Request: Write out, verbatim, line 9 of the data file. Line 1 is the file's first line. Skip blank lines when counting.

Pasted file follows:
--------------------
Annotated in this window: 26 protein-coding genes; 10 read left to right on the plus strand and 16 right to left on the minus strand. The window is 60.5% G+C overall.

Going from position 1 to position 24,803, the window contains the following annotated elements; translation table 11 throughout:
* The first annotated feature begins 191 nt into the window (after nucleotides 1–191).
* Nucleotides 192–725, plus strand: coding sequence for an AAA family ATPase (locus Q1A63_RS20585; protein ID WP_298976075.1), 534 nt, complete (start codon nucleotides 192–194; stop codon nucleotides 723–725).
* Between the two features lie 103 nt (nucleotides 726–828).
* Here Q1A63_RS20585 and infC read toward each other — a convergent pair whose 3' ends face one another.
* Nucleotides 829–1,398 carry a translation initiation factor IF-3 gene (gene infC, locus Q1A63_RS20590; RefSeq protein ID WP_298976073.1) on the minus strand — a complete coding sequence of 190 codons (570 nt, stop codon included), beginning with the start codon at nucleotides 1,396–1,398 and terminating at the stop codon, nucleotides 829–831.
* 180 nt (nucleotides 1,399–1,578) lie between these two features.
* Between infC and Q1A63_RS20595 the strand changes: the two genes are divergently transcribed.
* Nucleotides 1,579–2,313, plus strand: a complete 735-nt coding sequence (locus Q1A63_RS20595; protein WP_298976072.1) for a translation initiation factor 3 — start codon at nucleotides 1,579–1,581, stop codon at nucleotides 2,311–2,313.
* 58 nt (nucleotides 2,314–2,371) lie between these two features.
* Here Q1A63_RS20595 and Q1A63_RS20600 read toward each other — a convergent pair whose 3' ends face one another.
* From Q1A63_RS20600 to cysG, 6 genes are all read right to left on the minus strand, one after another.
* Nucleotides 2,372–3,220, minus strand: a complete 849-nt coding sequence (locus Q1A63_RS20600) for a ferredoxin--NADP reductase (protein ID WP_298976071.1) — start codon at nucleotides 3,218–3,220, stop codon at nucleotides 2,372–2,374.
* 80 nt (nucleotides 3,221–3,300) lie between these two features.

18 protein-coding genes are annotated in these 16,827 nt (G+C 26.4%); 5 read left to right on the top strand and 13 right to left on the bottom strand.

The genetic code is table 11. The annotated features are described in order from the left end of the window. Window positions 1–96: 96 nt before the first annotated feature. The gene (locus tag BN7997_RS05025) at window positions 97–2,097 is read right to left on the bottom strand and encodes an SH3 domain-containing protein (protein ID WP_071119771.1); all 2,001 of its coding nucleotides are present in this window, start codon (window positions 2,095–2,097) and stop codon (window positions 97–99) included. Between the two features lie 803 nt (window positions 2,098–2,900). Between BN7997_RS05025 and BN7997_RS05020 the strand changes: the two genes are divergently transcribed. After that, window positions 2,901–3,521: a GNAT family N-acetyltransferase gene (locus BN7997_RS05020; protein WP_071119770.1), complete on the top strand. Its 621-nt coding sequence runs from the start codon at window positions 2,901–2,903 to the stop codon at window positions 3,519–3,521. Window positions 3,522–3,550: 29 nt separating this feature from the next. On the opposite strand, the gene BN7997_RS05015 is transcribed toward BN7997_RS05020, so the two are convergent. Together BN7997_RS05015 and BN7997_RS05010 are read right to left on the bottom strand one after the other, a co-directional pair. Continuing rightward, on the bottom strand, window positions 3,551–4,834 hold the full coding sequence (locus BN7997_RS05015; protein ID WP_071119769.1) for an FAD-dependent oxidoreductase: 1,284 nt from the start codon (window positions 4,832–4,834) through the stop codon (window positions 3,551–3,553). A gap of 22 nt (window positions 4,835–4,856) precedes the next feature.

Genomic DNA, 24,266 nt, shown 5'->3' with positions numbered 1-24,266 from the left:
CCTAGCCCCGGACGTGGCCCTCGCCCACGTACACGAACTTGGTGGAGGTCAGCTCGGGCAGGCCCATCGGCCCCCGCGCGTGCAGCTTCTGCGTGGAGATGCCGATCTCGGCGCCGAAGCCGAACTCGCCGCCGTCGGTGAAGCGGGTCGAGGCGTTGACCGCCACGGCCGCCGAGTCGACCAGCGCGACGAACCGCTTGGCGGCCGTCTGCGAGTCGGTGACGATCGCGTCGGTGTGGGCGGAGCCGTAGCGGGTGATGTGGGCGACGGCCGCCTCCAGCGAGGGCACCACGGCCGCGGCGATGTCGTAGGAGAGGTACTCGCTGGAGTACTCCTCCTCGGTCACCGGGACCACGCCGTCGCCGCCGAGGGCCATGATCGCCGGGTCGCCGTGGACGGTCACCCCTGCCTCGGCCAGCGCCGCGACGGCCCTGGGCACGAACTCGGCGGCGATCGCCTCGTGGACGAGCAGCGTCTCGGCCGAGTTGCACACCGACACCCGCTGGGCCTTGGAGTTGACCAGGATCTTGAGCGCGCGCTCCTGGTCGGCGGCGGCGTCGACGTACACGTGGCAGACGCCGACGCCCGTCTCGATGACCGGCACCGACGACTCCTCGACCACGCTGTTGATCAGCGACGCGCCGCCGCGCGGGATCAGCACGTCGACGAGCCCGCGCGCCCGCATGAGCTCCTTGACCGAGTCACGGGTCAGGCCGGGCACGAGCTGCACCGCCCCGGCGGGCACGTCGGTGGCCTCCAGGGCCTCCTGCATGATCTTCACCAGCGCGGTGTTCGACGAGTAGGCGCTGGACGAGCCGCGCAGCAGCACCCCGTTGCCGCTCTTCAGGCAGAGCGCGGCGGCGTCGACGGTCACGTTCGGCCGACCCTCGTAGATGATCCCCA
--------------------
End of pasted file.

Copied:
* Between infC and Q1A63_RS20595 the strand changes: the two genes are divergently transcribed.